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Works Thomas Girtin after Claude Lorrain

Narcissus: A Landscape Adapted from a Composition by Claude Lorrain

1796 - 1797

Primary Image: TG0878: Thomas Girtin (1775–1802), after Claude Lorrain (1604/5–82), Narcissus: A Landscape Adapted from a Composition by Claude Lorrain, 1796–97, graphite and watercolour on paper, on an original mount with an ink line border, 33.7 × 37.8 cm, 13 ¼ × 14 ⅞ in. Private Collection.

Photo courtesy of Christie's (All Rights Reserved)

Artist's source: Claude Lorrain (1604/5–82), Landscape with Narcissus and Echo, 1644, oil on canvas, 94.6 × 118.7 cm, 37 ¼ × 46 ¾ in. National Gallery, London (NG19).

Photo courtesy of The National Gallery, London (All Rights Reserved)

Thomas Girtin (1775-1802) after Claude Lorrain (1604/5-1682)
  • Narcissus: A Landscape Adapted from a Composition by Claude Lorrain
1796 - 1797
Medium and Support
Graphite and watercolour on paper, on an original mount with an ink line border
33.7 × 37.8 cm, 13 ¼ × 14 ⅞ in
Object Type
Studio Watercolour; Work from a Known Source: Foreign Master
Subject Terms
Castle Ruins; Unidentified Landscape

Catalogue Number
Description Source(s)
Viewed in 2005 and 2012


Unknown private collection, 'J.O.P.H.' as 'Landscape Composition, Possibly Harlech Castle' by Joseph Mallord William Turner; W/S Fine Art Ltd / Andrew Wyld, London, 2005; Andrew Wyld; his posthumous sale, Christie's, 10 July 2012, lot 62 as ‘"Narcissus" adapted from a composition by Claude', unsold

Exhibition History

Andrew Wyld, 2005, no.21 as by Thomas Girtin

About this Work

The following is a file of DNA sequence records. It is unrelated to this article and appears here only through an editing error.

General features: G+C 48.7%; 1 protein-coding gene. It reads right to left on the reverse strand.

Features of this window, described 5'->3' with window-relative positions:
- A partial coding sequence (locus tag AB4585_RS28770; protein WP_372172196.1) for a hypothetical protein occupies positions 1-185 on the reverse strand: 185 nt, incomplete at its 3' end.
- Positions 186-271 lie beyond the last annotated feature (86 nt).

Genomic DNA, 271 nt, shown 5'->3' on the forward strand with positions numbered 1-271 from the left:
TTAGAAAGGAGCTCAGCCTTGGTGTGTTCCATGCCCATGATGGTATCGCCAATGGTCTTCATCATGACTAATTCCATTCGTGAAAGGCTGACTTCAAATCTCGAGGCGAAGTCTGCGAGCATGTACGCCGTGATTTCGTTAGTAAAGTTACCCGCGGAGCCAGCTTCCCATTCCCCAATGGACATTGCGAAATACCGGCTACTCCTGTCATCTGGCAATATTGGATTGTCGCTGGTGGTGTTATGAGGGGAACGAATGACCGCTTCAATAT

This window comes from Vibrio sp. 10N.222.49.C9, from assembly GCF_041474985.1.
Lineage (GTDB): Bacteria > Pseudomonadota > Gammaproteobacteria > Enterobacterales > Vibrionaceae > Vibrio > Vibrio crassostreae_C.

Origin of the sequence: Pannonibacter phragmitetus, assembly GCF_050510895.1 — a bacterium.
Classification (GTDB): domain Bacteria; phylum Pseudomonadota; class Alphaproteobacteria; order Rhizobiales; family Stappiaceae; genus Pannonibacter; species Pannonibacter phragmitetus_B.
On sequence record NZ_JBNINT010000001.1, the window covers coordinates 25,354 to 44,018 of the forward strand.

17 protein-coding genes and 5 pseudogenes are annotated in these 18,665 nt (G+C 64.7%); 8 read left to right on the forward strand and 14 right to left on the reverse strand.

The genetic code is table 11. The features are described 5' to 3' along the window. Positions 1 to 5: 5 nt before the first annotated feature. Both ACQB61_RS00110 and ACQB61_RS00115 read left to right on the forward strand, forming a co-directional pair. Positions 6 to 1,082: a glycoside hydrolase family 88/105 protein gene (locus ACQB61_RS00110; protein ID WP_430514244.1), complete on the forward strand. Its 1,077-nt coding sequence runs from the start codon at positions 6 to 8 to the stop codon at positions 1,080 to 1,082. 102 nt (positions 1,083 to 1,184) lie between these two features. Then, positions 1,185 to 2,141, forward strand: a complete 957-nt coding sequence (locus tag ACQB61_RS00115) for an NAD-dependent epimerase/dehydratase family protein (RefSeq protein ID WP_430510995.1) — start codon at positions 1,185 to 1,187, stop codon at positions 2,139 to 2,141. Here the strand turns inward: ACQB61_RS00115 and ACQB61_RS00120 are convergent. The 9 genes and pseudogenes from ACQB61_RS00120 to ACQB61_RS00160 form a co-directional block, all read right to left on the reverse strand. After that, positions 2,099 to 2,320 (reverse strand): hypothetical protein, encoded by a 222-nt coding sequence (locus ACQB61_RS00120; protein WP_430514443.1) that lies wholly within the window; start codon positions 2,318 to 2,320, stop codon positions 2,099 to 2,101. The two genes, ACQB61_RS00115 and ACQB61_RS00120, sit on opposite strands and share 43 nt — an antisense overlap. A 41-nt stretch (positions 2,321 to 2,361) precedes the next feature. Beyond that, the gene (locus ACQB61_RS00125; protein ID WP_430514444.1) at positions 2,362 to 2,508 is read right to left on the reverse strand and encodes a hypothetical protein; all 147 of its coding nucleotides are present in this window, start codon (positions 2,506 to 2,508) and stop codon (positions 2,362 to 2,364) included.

This watercolour, which was correctly identified as the work of Girtin by Andrew Wyld in 2005, was adapted from a composition by the celebrated seventeenth-century French landscape artist Claude Lorrain (1604/5–82), known simply as Claude (see the source image above). The majority of Girtin’s adaptations of landscapes by earlier generations of Continental artists were made at the behest of a group of early patrons, and they were invariably made from engravings rather than the original paintings, which were not normally accessible to artists in an era before the foundation of public galleries. In this case, however, the print after Claude’s painting, Landscape with Narcissus and Echo, which was published by Francis Vivares (1709–80) in 1743 (see figure 1), reverses the direction of the original and, given that Girtin follows the sense of the painting, it may be that he did copy Claude’s oil after all. This is certainly possible because the painting was in the possession from around 1790 of one of Girtin’s most important patrons, Sir George Howland Beaumont, 7th Baronet (1753–1827). It would be ironic, however, if Girtin worked from the original oil painting rather than a print, because he clearly took more liberties with his source material than was commonly the case. The composition has thus been compressed to fit a square format, and, whilst the general lines of the landscape are replicated – with the castle, for instance, in the same position – Girtin has anglicised Claude’s Italianate classical view. Both the semi-draped figure to the left (a personification of the stream) and Echo are therefore omitted, as is one of the two nymphs shown behind, and Narcissus is transformed into a cowherd accompanied by a group of animals. Though the figure still gazes at his own reflection in the water like Narcissus, the landscape is shorn of its mythological trappings, and, without knowing its source, one might be tempted to conclude that it was a British view. Indeed, in a case of life imitating art, Claude’s fantasy castle recalls the sort of Gothic Revival structure built by progressive landowners such as Richard Payne Knight (1751–1824), whose home at Downton in Herefordshire was based on the buildings depicted in the artist’s landscapes.